Gender Differences in Shopping

Source

The following is a study I conducted in March 2012.

Look at the humorous cartoon to the right. Have you ever wondered if this stereotype is true? Women take forever to shop and spend more money, whereas men are in-and-out with a much lower budget? To see if this stereotype held any truth, I went into three stores: Target, Home Depot, and Beauty Brands. I observed behaviors of men, women, and couples. And below are the results I found. (For the full information and more details on the experiment, see my complete site.)

My Question

How do men and women differ in consumer behavior / shopping habits?

My Research

I went into three stores:

  • Target
  • Home Depot
  • Beauty Brands

I observed:

  • 5 men per store
  • 5 women per store
  • 5 couples per store

I took notes on the following factors:

  • Number who come in "with a purpose"
  • Number who stop to look at an item for more than 1 minute
  • Number who touch items before making a choice
  • Number who shop while talking on their cell phone
  • Number who look at three or more items before choosing


Statistical Findings

Here are the statistical findings I had from observing in the three stores. *Please note that only two men were found in Beauty Brands at the time of observation.

Men Shoppers

 
Target
Home Depot
Beauty Brands
Come in "with a purpose"
80%
60%
100%
Stop to look at an item for more than one minute
60%
80%
0%
Touch items before choosing
40%
100%
50%
Shop while talking on the phone
0%
20%
0%
Look at three or more items before choosing
20%
40%
0%

Women Shoppers

 
Target
Home Depot
Beauty Brands
Come in "with a purpose"
20%
40%
0%
Stop to look at an item for more than one minute
80%
80%
80%
Touch items before making a choice
100%
100%
100%
Shop while talking on the phone
60%
60%
40%
Look at three or more items before choosing
80%
60%
100%
In couple situations, the man tends to meander behind.
In couple situations, the man tends to meander behind. | Source

Qualitative Findings

Women

  • Mull over decisions longer
  • Shop more with friends and children
  • Socialize more on the phone while shopping
  • Linger and look around more

Men

  • Come into store quickly
  • Oftentimes do not have a cart
  • Interacted with more items in Home Depot
  • Only asked for help in Beauty Brands

Couples

  • 67% of women pushed the cart in couples situations
  • Men tended to linger behind women
  • Men stepped up a little bit in Home Depot, but not as much as you might expect

Here is a woman who took 5 minutes to decide which book to grab.
Here is a woman who took 5 minutes to decide which book to grab. | Source
This man scans the aisles without touching.
This man scans the aisles without touching. | Source

Conclusions

This experiment helped me conclude a variety of things. Particularly, it allowed me to see how retailers and manufacturers have capitalized on knowing these differences in gender habits. And of course, I was able to confirm the fact that the shopping stereotype holds truth. But, for more thorough thoughts on how these conclusions relate to the marketing world, check out my full site on the experiment. The site also includes more pictures from the field, more observations, and continuing questions.

More by this Author


Comments 9 comments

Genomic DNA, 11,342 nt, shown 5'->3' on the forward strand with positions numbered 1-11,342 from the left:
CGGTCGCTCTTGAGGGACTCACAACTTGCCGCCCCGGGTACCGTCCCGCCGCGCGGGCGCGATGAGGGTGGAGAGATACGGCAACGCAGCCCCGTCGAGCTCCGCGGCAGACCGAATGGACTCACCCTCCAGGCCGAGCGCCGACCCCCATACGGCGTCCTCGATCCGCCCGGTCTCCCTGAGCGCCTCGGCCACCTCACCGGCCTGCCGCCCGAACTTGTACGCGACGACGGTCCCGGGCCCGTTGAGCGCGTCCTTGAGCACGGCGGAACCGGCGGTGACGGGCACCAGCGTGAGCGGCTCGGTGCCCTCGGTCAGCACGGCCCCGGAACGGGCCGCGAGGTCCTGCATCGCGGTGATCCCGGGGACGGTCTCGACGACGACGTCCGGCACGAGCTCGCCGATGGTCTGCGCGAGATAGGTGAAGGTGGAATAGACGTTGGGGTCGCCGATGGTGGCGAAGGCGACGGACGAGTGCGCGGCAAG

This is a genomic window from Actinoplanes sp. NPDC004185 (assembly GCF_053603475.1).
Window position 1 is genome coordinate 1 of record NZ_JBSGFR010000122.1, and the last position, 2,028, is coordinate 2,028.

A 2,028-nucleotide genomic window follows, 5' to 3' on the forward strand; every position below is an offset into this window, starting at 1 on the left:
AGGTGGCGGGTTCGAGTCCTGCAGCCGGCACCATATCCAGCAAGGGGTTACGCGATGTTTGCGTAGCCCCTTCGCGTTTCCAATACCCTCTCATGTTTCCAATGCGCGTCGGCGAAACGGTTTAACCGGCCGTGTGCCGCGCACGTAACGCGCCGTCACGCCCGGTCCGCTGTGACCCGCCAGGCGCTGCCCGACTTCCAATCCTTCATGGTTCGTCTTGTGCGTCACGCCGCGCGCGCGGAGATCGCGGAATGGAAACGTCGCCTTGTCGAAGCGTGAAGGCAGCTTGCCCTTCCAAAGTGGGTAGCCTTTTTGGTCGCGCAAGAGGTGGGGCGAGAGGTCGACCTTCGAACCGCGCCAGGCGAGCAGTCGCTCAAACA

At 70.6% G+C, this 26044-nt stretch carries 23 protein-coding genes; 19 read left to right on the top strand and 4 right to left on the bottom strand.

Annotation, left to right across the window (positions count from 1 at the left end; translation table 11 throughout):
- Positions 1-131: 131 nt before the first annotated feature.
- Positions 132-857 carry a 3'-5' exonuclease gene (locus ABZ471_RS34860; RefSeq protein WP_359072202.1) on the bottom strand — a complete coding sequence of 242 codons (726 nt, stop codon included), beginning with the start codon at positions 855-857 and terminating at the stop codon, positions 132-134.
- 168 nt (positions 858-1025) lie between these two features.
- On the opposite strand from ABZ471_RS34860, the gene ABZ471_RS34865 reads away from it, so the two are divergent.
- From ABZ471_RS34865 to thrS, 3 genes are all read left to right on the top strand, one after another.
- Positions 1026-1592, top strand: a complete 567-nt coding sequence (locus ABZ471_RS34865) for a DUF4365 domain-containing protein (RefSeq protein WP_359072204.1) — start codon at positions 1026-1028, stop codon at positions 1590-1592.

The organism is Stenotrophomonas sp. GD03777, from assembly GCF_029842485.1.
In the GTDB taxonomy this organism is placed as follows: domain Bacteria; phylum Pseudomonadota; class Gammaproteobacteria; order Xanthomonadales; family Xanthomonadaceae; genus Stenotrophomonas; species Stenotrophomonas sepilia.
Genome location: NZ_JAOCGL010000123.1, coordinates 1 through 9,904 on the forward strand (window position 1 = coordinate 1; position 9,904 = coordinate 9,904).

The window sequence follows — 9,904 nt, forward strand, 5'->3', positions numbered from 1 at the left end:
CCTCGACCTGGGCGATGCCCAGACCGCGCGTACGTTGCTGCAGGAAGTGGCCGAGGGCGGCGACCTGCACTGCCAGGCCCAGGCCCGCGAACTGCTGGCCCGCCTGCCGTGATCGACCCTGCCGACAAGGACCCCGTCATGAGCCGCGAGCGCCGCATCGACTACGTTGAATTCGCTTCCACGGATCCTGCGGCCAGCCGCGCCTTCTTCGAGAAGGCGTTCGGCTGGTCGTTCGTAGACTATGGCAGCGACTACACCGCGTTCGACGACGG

mactavers profile image

mactavers 4 years ago

I think your findings are true. I'll say, "I'm going shoppingaa' and my husband will usually ask, "What for?" My response is usually, "I just want to get some ideas for..."


Courtney L J profile image

Courtney L J 4 years ago Author

Mactavers-

Yes. It seemed that no man was in these stores just to "look around." Whereas women often invite their girlfriends out for a shopping trip. What are they looking for? Nothing in particular! It's as if shopping is a sport. Appreciate the comment.

-Courtney


Brett.Tesol profile image

Brett.Tesol 4 years ago from Somewhere in Asia

Yep, I think your findings are very true. For men it is to get what they want only, for women it is also a social activity.

Shared, up and interesting.


deepateresa profile image

deepateresa 4 years ago from Trivandrum, Kerala,India

You are correct. I do go for shopping, and even if I have a correct reason for what, I just wander here and there, check for new stuffs etc and finally reaches my point... I just love wandering in shopping mall, it does gives me the effect of a small outing done ;)


cclitgirl profile image

cclitgirl 4 years ago from Western NC

Hehe, this makes me think of the women in my family. The men? NEVER! If you let them loose in Home Depot, though...did you have to get those pictures on the sly? Hehehe. A regular detective. ;)


Courtney L J profile image

Courtney L J 4 years ago Author

Haha, yes I was thinking that the men "loose" in Home Depot may be sneakily more interested in what they were doing, but this did not seem to be the case, generally. They still were on the search for nuts and bolts, then getting out of there! I'm sure the day of week, area of store, etc. would affect this. With more in-depth research, this experiment would be perfected!


nicomp profile image

nicomp 4 years ago from Ohio, USA

Home Depot rocks, Crabtree & Evelyn not so much. Now I've given away my gender.


DREAM ON profile image

DREAM ON 3 years ago

I couldn't believe how your findings were so right.I can go into hme Depot and touch everything then decide not to buy.Just window shopping I guess.Have a great day.


Onlinestrategies profile image

Onlinestrategies 3 years ago

The shopping habits varies from person to person. Yes, the gender difference makes a great difference on what we are shopping and how we are shopping. The things you buy from a shop is directly proportional to the time you spent in a shop.

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